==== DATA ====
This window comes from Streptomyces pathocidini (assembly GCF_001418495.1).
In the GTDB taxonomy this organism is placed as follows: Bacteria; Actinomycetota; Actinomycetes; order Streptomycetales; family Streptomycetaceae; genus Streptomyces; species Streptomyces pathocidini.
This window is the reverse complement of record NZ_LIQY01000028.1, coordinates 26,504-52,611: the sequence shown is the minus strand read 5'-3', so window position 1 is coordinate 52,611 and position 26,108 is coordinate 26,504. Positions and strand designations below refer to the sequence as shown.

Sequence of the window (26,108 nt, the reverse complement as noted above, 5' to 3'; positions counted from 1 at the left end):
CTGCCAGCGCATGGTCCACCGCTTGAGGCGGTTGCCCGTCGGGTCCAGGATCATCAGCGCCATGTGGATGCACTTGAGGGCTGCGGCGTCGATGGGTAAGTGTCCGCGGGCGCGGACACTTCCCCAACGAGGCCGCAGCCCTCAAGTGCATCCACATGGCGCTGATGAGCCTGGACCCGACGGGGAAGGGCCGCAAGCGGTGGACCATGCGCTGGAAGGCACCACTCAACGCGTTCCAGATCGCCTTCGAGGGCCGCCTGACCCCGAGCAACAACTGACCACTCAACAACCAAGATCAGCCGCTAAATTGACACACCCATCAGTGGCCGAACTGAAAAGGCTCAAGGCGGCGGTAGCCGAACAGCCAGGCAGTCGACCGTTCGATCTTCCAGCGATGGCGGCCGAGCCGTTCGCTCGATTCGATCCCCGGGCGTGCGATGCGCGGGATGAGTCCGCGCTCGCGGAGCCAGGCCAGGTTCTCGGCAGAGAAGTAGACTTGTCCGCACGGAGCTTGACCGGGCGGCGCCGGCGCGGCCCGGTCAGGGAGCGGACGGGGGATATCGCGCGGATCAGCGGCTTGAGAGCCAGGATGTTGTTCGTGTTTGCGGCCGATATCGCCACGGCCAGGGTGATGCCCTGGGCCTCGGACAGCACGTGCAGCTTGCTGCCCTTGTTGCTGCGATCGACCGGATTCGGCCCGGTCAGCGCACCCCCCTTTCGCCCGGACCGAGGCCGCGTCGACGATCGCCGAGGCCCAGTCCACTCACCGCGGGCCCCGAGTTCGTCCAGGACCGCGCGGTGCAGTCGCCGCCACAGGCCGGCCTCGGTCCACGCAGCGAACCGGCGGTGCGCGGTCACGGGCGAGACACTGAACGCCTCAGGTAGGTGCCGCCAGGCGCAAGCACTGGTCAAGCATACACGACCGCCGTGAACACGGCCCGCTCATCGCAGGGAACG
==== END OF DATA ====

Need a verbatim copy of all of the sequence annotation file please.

This window comes from Streptomyces pathocidini (assembly GCF_001418495.1).
In the GTDB taxonomy this organism is placed as follows: Bacteria; Actinomycetota; Actinomycetes; order Streptomycetales; family Streptomycetaceae; genus Streptomyces; species Streptomyces pathocidini.
This window is the reverse complement of record NZ_LIQY01000028.1, coordinates 26,504-52,611: the sequence shown is the minus strand read 5'-3', so window position 1 is coordinate 52,611 and position 26,108 is coordinate 26,504. Positions and strand designations below refer to the sequence as shown.

Sequence of the window (26,108 nt, the reverse complement as noted above, 5' to 3'; positions counted from 1 at the left end):
CTGCCAGCGCATGGTCCACCGCTTGAGGCGGTTGCCCGTCGGGTCCAGGATCATCAGCGCCATGTGGATGCACTTGAGGGCTGCGGCGTCGATGGGTAAGTGTCCGCGGGCGCGGACACTTCCCCAACGAGGCCGCAGCCCTCAAGTGCATCCACATGGCGCTGATGAGCCTGGACCCGACGGGGAAGGGCCGCAAGCGGTGGACCATGCGCTGGAAGGCACCACTCAACGCGTTCCAGATCGCCTTCGAGGGCCGCCTGACCCCGAGCAACAACTGACCACTCAACAACCAAGATCAGCCGCTAAATTGACACACCCATCAGTGGCCGAACTGAAAAGGCTCAAGGCGGCGGTAGCCGAACAGCCAGGCAGTCGACCGTTCGATCTTCCAGCGATGGCGGCCGAGCCGTTCGCTCGATTCGATCCCCGGGCGTGCGATGCGCGGGATGAGTCCGCGCTCGCGGAGCCAGGCCAGGTTCTCGGCAGAGAAGTAGACTTGTCCGCACGGAGCTTGACCGGGCGGCGCCGGCGCGGCCCGGTCAGGGAGCGGACGGGGGATATCGCGCGGATCAGCGGCTTGAGAGCCAGGATGTTGTTCGTGTTTGCGGCCGATATCGCCACGGCCAGGGTGATGCCCTGGGCCTCGGACAGCACGTGCAGCTTGCTGCCCTTGTTGCTGCGATCGACCGGATTCGGCCCGGTCAGCGCACCCCCCTTTCGCCCGGACCGAGGCCGCGTCGACGATCGCCGAGGCCCAGTCCACTCACCGCGGGCCCCGAGTTCGTCCAGGACCGCGCGGTGCAGTCGCCGCCACAGGCCGGCCTCGGTCCACGCAGCGAACCGGCGGTGCGCGGTCACGGGCGAGACACTGAACGCCTCAGGTAGGTGCCGCCAGGCGCAAGCACTGGTCAAGCATACACGACCGCCGTGAACACGGCCCGCTCATCGCAGGGAACG